Ever since Aziens diplomatic encounter with General Cactus I have heard grumblings along the lines of “diplomacy doesn’t work, don’t bother trying it.”
This statement isn’t true at all but I can understand where the confusion has arisen from. I don’t want the diplomatic part of the game ignored so in an effort to remedy this I figured I would do a bullet point rundown of how the whole thing played out, from my perspective anyway. Hopefully with some perspective and discussion we can make some sense of the situation.
Please note this will include a lot of metagame information that your characters shouldn’t know, but is necessary for the process.
Sorry for the incoming text explosion
So in summary, from my point of view, JD sent Azien to visit Cactus, with only a vague plan in his head but a clear concept of what he wished to achieve with his dealings. Azien had very little to offer during the dealings except unproven claims and his negative opinions of the Ruby Courts actions. While not achieving what he wanted initially he did procure himself some positives:
Firstly he built a respectful relationship with General Cactus.
Secondly he secured some alternative avenues to follow for fixing the issues at hand. (Being the Generals willingness to help and his sealed message.)
JD decided to attempt the same strategy he used on Cactus on the Ruby King. He had a little more to offer (the letter) but aside from that he was largely in the same situation as before. The Ruby King was a much more skilled diplomatic combatant then Cactus and the dice were not so much in Azien’s favour this time. While he did not secure his main goal of removing the Ruby Courts troops from Iron Kingdom land he did secure aid for the eastern border. As it turned out, unfortunately, these two goals ended up counter acting each other.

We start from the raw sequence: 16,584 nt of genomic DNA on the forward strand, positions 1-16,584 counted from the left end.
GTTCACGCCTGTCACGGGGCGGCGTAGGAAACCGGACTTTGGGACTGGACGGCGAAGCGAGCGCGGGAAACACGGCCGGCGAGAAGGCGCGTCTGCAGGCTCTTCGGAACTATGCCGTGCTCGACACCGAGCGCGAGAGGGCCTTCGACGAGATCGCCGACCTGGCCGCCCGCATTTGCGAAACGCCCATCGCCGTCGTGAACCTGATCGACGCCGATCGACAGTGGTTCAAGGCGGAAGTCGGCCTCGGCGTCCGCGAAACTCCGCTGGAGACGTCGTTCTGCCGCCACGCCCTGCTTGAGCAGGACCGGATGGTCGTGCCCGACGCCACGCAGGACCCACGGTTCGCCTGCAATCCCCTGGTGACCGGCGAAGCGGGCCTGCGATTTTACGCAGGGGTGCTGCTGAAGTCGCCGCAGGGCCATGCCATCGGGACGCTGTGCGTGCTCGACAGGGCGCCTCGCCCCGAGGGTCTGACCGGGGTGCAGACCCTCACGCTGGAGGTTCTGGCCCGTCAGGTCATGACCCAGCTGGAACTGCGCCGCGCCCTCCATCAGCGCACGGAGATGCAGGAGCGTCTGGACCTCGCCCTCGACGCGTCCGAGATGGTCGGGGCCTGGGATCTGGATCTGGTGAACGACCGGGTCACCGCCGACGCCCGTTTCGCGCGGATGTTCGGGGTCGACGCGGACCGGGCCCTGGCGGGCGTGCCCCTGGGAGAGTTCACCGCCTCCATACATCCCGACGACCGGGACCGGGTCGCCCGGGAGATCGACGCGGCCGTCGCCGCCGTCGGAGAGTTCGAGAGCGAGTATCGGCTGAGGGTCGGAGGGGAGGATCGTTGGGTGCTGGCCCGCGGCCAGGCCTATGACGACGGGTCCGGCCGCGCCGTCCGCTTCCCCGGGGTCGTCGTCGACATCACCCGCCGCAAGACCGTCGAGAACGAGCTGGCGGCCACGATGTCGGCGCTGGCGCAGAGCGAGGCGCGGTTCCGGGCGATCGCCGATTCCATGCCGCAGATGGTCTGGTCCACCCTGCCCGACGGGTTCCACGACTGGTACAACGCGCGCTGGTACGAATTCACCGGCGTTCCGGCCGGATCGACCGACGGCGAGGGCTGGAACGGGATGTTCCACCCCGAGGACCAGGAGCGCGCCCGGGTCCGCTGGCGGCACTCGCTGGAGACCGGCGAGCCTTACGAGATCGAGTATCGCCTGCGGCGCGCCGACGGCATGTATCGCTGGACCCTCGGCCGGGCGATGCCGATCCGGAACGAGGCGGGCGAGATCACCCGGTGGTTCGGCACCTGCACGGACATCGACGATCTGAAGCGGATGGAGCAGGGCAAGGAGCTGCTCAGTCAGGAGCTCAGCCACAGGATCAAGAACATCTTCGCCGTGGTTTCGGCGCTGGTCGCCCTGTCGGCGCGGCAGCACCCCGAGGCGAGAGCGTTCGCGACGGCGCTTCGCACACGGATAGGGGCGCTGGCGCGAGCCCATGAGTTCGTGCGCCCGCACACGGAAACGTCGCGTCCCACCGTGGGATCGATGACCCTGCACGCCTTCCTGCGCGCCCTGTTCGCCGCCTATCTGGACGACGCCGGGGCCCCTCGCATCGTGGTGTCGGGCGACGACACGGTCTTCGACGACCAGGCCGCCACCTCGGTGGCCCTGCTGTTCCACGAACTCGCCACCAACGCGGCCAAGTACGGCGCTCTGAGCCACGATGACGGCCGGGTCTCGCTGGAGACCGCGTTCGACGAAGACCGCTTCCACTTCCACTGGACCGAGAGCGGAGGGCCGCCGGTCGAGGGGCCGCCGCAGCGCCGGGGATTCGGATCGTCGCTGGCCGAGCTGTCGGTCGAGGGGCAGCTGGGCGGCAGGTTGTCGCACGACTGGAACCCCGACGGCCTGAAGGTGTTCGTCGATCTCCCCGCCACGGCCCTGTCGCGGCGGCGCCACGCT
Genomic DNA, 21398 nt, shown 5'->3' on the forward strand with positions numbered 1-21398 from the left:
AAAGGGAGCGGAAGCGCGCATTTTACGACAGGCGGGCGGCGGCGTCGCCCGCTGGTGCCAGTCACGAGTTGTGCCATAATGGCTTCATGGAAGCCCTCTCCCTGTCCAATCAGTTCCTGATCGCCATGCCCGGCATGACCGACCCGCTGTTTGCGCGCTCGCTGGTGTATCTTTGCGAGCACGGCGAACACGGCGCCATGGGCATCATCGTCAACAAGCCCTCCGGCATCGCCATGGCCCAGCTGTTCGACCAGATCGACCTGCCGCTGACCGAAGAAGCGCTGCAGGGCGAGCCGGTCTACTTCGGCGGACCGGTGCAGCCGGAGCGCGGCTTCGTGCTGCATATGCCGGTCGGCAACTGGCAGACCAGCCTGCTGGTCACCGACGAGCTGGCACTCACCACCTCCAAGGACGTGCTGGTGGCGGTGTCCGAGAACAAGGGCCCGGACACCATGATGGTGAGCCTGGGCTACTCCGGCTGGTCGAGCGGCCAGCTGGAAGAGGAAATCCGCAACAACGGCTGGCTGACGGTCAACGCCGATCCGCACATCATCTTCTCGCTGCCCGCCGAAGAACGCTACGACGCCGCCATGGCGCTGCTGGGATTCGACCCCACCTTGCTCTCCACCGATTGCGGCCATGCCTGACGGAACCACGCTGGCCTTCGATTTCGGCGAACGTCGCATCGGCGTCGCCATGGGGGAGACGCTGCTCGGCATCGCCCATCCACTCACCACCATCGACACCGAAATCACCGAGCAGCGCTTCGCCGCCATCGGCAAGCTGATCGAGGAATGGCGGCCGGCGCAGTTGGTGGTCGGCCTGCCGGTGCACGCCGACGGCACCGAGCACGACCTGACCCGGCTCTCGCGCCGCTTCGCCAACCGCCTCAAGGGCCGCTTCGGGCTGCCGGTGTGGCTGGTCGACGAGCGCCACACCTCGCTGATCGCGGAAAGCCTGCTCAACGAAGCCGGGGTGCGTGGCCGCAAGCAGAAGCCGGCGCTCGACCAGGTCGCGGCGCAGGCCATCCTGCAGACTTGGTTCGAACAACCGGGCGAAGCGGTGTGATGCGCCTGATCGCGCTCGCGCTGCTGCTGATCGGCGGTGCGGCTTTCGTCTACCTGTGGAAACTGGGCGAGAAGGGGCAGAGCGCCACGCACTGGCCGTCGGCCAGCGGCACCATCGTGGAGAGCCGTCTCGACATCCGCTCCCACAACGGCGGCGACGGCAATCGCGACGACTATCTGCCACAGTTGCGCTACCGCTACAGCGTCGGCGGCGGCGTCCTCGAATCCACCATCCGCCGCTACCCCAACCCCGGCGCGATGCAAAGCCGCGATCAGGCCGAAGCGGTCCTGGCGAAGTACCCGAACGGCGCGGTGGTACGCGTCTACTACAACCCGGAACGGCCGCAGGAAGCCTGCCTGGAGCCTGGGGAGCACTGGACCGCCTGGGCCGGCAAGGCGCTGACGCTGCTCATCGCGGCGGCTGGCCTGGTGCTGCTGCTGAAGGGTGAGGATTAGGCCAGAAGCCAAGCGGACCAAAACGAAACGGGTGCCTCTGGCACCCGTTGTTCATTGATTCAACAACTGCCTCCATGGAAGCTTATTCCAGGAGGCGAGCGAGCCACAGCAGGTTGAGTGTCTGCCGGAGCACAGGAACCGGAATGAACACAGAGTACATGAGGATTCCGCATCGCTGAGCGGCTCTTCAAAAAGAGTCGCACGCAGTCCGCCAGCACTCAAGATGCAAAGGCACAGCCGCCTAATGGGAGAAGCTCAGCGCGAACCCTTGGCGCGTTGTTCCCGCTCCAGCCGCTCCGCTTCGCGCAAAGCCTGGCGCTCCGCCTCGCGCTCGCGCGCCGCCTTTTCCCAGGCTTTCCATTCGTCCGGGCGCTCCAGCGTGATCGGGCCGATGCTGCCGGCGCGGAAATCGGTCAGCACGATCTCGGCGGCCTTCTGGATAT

What did all this achieve?
My players now belive that diplomacy doesn’t work. Sweet! *sadface*
I guess I should make one final point.The diplomacy skill is not a Domination spell.
It will not make NPC’s completely ignore their own interests, beliefs or morals. And you guys should be happy about this. Because if it did you could never trust NPC’s like Peach to handle even the simplest orders for fear of them running into an opposing NPC with any points in Diplomacy. “Hey guys, why are Peach and his men running around naked, burning and pillaging our land?”
“Well funny story, they encountered an NPC with the diplomacy skill and he convinced them it was the best thing to do.”
“Damn you diplomacy! DAMN YOU!”
With time, hell, maybe you could have diplomatically fixed the situation completely. As with all social interactions some decent leverage would have helped. Unfortunately you didn’t have a ton of time so maybe diplomacy was not a solution by itself. It did however buy you some alternative avenues to explore.
I don’t really know how to finish this post. So I will ask you guys for your input. Post your view of the situation up here.
If this is not how you remember the situation please feel free to post up your account.
A hundred years from now, D&D 99.5E will have pared the game down to four skills - Hurting, Breaking, Living, and Talking. Talking will be a dump stat for most classes.